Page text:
-the 14th amendment states that all children born in the US (including territories) or born to an American citizen outside of the US is an American citizen. Citizenship can also be acquired through naturalization

-citizenship cannot be taken for committing crimes; citizenship can only be lost if the citizenship was secured by deception during the process of naturalization or if one renounces their own citizenship through the right of expatriation

How does the constitution protect private property? How does the government take it away?

-the constitution protects private property through the contract clause, which prohibits states from modifying property contracts between individuals and for a brief time prohibited state goverments from taking actions that adversely affected property rights

-the government can take away private property by using its power of eminent domain, which allows the government to take private property for public use as long as the owner of the property is fairly compensated

What is the due process protection of the rights of the accused?

-due process protects the rights of the accused by ensuring that all people are treated equally under the law, prohibiting unlawful searches and seizures, double jeopardy, and self-incrimination, guaranteeing them the right to trial and counsel, and no cruel and unusual punishments under the law

Timeline of the Quest for Equality

Big image

Voting Rights/Suffrage

15th amendment- gave black men the right to vote

19th amendment- gave women the right to vote

24th amendment- outlawed the poll tax

26th amendment- lowered the voting age to 18

-white primaries, racial gerrymandering, poll taxes, and literacies tests made illegal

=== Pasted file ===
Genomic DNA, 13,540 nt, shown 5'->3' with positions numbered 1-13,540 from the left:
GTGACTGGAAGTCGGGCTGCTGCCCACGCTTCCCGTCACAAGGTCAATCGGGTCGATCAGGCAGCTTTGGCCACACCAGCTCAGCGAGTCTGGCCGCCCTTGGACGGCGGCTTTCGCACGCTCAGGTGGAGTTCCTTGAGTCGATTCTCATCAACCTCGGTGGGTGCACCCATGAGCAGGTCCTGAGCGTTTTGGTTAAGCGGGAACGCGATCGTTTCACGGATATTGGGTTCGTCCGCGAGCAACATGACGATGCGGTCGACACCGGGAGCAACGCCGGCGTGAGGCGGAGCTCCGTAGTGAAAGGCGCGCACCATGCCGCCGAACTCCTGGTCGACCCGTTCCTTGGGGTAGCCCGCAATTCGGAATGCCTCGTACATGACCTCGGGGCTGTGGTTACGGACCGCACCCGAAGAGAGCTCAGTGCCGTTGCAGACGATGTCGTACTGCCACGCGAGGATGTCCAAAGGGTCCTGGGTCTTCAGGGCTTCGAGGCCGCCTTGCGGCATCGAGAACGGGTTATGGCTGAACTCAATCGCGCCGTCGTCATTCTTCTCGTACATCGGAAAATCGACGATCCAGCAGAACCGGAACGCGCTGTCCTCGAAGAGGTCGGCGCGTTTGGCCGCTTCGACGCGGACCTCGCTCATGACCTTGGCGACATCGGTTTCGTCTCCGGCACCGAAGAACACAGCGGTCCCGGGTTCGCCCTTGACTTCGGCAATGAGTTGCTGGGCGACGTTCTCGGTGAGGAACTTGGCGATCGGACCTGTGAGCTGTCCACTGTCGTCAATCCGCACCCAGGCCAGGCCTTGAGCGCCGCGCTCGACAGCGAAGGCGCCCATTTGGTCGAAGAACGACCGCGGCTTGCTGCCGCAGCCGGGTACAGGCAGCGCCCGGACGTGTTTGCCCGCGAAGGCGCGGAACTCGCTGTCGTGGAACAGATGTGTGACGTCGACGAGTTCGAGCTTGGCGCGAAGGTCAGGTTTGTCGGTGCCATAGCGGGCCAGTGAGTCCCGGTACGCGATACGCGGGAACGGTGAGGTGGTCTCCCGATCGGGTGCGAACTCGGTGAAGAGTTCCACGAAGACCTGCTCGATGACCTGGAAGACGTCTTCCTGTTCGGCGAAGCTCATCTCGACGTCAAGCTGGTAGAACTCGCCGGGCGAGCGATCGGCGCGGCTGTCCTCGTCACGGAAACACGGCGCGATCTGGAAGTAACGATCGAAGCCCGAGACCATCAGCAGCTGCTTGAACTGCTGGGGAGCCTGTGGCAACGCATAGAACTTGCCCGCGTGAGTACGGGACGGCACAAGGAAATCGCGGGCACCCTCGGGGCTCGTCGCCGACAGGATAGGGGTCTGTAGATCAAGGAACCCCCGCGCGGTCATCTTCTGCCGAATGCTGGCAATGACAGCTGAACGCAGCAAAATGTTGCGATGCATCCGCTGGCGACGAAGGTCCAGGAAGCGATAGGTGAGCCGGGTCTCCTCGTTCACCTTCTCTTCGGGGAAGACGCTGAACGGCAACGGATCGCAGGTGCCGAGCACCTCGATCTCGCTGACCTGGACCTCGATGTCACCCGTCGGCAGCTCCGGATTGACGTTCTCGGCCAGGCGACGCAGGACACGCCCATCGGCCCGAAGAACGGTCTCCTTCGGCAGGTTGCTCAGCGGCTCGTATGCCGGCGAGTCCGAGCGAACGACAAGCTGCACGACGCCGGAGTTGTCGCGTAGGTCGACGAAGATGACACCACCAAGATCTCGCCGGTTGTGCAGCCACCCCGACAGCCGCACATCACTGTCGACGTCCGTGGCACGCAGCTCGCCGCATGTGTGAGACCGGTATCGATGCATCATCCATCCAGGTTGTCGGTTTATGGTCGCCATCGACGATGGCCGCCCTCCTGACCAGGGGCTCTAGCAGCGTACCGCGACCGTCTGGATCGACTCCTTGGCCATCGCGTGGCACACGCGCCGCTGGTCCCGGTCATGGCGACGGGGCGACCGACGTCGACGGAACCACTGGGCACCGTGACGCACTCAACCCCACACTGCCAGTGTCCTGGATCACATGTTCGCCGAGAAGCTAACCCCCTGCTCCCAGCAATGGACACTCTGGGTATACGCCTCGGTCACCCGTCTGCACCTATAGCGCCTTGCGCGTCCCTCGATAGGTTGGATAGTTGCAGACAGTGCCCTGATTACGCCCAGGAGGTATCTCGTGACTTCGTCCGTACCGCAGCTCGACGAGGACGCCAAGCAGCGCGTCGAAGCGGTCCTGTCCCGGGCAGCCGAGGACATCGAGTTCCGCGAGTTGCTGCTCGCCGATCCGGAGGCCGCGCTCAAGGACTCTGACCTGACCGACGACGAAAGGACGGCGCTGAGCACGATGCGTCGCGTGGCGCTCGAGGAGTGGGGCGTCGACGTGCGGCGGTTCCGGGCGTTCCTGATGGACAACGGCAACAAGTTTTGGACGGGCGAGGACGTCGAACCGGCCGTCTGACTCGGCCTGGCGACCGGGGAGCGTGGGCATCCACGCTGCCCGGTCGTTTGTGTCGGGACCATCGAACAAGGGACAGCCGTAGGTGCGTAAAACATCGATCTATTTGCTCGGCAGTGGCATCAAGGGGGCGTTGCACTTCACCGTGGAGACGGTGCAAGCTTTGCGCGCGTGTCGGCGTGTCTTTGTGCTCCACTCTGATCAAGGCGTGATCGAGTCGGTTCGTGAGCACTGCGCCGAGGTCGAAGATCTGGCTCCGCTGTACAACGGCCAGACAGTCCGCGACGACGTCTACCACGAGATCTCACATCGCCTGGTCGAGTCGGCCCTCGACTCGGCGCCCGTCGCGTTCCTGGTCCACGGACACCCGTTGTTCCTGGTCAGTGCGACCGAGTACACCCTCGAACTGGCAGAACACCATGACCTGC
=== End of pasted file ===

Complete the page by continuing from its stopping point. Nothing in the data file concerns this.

-Voting Rights Act of 1965 passed to ensure no person would be denied the right to vote because of race

Need for Equality

Chicano Movement:

Many hispanics have been americans for generations, but because many speak Spanish as their first language over English, it has made it very difficult for them to establish themselves in the US. This inequality has also been overlooked due to the fact that many hispanics are not registered to vote, and thus the chicano movement is seeking equality to fix the injustices the hispanic people have faced.

Asian American Movement:

Many asian americans have faced much discrimination over the years, especially Japanese-Americans due to Japan's bombing on Pearl Harbor in WWII. Japanese-Americans were even sent into interment camps during this time, and repercussions of those events are still prevalent to this day. While some asian americans have begin to make their way into the mainstream of american society, there are still many who face discrimination and the asian american movement seeks equality in order to end these prejudices.

Native American Movement:

Native Americans used to inhabit all of what is now the US, but have had basically the entirety of their land taken from them by Americans and been forced to lived on reservations that are tiny fractions of what their land used to be. Native Americans make up only a tiny portion of the US population, and many reservations suffer from high unemployment and lack sufficient health care, education, and housing centers. The Native American movement needs to equality to ensure that their people are treated correctly by the US and to help right the wrongs they have faced over hundreds of years.

Is there a protection in place for equal education of all?

-while Brown v. Board of Education overturned Plessy v. Ferguson and made segregation illegal, it did not guarantee a protection for the equal education for all. The process of integration was made difficult due to the fact that most black and white people already lived in separate communities, and many schools continued to make the process of integration more difficult by refusing to integrate. After many years, this issued has faded away for the most part but its effects have lasted and contributed to the problem that not everyone is born with the equal opportunity for education

Why is Affirmative Action Controversial?

-affirmative action is controversial because its opponents consider it as reverse discrimination. Proponents claim that minority groups need additional assistance of many years after being held down and discriminated against, while opponents claim affirmative action programs are only used to discriminate against white people and protest their enactment. The Supreme Court Case, The University of California Regents v. Bakke, highlights the controversy of affirmative action as a white male, Bakke, was denied admission to the university while minority students with lower grades were admitted instead